A remote, ancient wilderness defined by vast desert landscapes and towering mountain ranges, wonders never cease in the Flinders Ranges and Outback.
Navigate dusty, red roads to unearth deep craters and spectacular gorges, plunge into a real-life oasis in the depths of the outback and marvel at some of the oldest worldly wonders that beg exploration. Unearth the most awe-inspiring spots in the Flinders Ranges and Outback with our natural wonders bucket list.
1. Arkaroola, Flinders Ranges
Tucked in the farthest reaches of the Flinders Ranges, the ancient landscapes of Arkaroola are one of South Australia’s best kept secret wonders. Travel through time traversing spectacular craggy peaks, where granite mountains and golden Spinifex-covered hillsides give way to breathtaking views across the Freeling Heights, Lake Frome and the desert beyond. Arkaroola is brimming with wildlife; spot the once endangered Yellow-footed Rock-wallaby, kangaroos and echidnas. From the Arkaroola Wilderness Sanctuary, set up camp, reach new heights on a ridgetop tour or take to the skies on a scenic flight. Start planning and read more about a local legend who calls this spectacular spot home with Stories of the South.
2. Wilpena Pound, Flinders Ranges
It's crater-like in appearance, but the elliptical-shaped natural amphitheatre of Wilpena Pound didn't form in a meteorite strike. These ancient ramparts are Australia's most iconic ring of mountains, encapsulating an area that's eight times larger than Uluru and 700 million years older than the Grand Canyon. Climb to the peak of the highest mountain, St Mary’s Peak, and revel in the expansive views over the Flinders Ranges. There's plenty to see on the gently sloping basin of the formation too, including mallee trees and acacias, dingos, wallabies, kangaroos, emus, and around 60 different lizard species. If you look closely at the rock faces, you might even spy ancient Aboriginal rock paintings. Wilpena Pound, known as Ikara (meaning 'meeting place') to the Adnyamathanha people, is a culturally significant site.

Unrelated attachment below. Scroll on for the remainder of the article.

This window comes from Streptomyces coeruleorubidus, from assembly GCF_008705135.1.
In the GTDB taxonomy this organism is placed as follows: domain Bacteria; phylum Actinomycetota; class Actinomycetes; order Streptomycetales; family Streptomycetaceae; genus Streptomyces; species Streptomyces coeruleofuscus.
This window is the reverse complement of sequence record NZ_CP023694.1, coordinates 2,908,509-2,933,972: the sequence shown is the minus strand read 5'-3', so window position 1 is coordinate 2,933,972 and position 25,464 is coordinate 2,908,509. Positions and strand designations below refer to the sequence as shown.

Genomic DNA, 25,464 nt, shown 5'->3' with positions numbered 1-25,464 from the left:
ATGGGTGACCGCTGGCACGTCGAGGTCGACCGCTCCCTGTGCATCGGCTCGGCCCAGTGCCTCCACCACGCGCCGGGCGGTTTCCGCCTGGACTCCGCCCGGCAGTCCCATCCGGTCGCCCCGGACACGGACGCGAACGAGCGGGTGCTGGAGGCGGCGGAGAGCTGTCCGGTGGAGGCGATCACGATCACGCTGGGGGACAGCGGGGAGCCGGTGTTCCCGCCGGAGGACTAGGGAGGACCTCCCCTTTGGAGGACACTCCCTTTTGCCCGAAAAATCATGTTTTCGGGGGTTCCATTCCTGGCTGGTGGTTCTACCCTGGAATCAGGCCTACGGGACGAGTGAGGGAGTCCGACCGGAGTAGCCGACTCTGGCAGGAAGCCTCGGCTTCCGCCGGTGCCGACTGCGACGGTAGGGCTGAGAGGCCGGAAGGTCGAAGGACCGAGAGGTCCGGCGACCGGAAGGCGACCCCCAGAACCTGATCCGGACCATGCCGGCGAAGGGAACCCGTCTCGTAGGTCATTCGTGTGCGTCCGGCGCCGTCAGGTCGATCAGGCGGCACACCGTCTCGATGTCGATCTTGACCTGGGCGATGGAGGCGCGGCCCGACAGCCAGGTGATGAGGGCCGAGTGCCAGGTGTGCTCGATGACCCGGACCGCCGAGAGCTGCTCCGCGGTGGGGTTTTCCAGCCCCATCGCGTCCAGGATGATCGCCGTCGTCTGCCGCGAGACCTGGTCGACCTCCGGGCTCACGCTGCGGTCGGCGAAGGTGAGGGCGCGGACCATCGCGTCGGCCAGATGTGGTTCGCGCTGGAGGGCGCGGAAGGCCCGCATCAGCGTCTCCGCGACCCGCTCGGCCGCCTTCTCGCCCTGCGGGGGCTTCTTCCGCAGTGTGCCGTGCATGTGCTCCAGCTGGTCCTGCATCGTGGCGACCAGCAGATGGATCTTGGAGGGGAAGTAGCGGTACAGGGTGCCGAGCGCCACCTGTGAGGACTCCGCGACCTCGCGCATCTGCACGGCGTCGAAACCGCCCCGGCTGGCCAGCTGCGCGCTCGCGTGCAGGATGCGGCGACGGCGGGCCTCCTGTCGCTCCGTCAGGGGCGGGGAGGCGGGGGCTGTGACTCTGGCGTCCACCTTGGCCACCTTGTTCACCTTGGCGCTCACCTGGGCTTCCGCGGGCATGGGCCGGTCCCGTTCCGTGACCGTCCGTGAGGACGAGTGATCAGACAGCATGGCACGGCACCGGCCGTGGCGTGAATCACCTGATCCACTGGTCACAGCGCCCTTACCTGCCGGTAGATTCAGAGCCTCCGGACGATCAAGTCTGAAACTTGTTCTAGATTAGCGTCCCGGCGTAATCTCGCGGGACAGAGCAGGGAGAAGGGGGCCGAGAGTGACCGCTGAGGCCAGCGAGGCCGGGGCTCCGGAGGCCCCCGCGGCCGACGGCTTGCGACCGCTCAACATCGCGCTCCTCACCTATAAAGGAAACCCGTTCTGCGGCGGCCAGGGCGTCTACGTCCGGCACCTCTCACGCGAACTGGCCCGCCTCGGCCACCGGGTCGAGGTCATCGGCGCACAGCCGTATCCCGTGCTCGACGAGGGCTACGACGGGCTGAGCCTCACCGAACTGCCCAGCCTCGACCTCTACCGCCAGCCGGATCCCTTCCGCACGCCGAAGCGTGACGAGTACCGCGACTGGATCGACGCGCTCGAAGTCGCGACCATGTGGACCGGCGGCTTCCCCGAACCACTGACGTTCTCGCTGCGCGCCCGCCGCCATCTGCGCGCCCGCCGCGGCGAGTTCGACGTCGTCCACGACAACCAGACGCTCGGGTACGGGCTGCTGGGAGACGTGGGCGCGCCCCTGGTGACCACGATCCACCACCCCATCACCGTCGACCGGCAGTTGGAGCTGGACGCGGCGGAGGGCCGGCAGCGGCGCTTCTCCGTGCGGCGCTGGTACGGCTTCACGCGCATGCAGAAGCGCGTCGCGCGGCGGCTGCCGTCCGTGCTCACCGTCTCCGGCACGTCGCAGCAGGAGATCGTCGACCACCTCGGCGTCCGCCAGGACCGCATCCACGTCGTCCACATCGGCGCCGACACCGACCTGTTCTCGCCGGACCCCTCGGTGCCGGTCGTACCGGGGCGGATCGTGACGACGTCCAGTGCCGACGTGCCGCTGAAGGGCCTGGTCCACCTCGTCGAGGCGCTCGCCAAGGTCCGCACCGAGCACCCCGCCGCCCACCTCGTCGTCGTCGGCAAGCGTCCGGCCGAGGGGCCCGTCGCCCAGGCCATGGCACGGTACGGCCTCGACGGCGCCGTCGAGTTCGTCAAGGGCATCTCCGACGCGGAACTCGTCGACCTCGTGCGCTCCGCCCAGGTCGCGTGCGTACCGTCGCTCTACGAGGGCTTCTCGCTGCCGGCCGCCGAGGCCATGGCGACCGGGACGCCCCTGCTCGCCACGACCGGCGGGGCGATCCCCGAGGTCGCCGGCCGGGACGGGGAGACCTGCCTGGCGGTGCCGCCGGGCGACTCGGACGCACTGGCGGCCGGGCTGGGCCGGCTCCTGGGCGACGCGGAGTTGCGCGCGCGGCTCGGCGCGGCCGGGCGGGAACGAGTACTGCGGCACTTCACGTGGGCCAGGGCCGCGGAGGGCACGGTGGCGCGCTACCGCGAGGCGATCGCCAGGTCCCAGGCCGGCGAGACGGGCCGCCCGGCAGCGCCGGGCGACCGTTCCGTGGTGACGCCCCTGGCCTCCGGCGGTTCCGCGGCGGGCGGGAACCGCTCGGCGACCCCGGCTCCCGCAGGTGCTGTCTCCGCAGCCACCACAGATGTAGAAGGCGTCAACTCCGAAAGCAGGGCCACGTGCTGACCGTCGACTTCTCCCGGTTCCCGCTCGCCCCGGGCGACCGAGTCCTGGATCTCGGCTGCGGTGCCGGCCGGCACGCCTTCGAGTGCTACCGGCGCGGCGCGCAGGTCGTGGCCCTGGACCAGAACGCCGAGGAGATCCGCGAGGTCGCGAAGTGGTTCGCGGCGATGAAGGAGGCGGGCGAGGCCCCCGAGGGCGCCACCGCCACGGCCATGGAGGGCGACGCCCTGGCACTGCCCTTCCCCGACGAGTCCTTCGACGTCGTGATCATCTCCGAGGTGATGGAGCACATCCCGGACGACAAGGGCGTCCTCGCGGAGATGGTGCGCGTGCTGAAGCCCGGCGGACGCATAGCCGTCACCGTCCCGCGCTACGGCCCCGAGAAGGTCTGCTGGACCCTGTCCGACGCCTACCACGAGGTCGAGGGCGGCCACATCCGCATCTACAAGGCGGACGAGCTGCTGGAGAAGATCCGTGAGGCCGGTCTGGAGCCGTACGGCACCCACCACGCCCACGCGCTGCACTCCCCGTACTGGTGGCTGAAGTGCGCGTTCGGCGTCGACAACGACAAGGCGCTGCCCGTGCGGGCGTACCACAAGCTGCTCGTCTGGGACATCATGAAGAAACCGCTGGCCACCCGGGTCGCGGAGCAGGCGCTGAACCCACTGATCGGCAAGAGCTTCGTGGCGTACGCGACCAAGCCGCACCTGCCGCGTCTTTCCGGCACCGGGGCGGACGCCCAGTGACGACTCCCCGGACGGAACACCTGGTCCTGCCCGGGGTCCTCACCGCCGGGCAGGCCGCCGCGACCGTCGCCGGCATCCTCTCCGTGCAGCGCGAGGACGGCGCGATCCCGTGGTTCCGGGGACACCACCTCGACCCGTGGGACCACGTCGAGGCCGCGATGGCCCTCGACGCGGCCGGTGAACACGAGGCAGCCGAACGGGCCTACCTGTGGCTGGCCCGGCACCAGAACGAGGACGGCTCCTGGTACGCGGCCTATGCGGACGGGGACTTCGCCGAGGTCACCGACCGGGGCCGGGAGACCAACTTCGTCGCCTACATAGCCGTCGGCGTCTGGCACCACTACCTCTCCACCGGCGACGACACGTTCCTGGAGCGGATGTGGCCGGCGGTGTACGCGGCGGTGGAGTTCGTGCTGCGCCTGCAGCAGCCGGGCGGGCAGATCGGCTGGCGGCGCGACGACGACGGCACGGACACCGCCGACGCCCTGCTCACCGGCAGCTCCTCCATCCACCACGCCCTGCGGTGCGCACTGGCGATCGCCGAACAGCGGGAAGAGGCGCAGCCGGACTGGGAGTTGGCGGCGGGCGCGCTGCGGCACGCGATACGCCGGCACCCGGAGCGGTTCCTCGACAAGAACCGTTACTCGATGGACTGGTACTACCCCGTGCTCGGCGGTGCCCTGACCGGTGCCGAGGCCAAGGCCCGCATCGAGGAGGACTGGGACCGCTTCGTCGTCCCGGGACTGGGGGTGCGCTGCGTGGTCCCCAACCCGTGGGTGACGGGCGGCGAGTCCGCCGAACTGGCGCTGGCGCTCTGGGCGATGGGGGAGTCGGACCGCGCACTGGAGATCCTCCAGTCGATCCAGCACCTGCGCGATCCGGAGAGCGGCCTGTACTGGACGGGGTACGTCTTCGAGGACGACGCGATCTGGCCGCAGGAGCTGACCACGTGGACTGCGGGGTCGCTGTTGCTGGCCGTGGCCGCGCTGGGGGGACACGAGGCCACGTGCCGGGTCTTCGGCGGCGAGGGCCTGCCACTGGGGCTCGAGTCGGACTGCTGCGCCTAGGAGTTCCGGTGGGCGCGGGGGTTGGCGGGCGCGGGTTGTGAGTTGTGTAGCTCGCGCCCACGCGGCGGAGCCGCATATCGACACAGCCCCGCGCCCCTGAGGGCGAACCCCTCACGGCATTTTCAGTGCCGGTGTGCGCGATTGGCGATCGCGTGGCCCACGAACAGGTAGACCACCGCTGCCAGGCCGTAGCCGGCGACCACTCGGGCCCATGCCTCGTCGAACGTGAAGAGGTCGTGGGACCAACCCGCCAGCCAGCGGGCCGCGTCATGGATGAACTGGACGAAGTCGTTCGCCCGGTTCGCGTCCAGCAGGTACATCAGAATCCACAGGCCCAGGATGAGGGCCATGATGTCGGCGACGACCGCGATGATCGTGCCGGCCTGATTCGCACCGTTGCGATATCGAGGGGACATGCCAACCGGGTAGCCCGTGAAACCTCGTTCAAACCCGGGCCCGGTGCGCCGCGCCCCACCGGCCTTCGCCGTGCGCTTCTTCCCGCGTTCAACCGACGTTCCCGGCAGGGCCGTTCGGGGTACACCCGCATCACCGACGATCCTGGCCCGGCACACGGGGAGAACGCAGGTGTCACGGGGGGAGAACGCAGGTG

3. Bunyeroo Valley Road, Flinders Ranges
Driving through the Flinders Ranges is about the closest any human can come to navigating the face of Mars. Deep red ravines, towering cliffs and seemingly-endless roads stretch across kilometres of ancient earth. One of the best places to see the Flinders in all its glory is along Bunyeroo Valley Road – a stunning 600-million-year-old stretch of land that was one, believe it or not, on the bottom of the ocean. It’s arguably the best place in the Flinders Ranges to watch the sun rise above deep red ravines and towering cliffs.
4. Kanku-Breakaways Conservation Park, Outback
Experience the rugged beauty of the outback at Kanku-Breakaways. Here, the sun drenches the land in a wondrous blanket of orange, red and yellow making for a spectacular lightshow come sunrise and sunset. Less than half an hour’s drive from Coober Pedy, the striking sandstone tablelands are also home to a unique array of native flora and fauna. Jump on a guided tour with Noble Tours or Arid Areas Tours or explore this ancient landscape yourself.
5. Anna Creek Painted Hills, Outback
Hidden in the South Australian outback lies one of nature’s greatest and oldest masterpieces. The vast, magical landscape of Anna Creek Painted Hills is a spectacular outcrop of otherworldly deep orange mountains that emerge from the flat desert landscape. Carved out in the red earth of the outback more than 500 kilometres from the coast, it’s hard to believe this 80-million-year-old beauty is actually an extinct inland sea. Only accessible by air, jump aboard a Wrightsair tour from Coober Pedy, William Creek or Arkaroola and you'll not only see this ancient landscape from the air, you’ll also get to land among it and explore on the ground.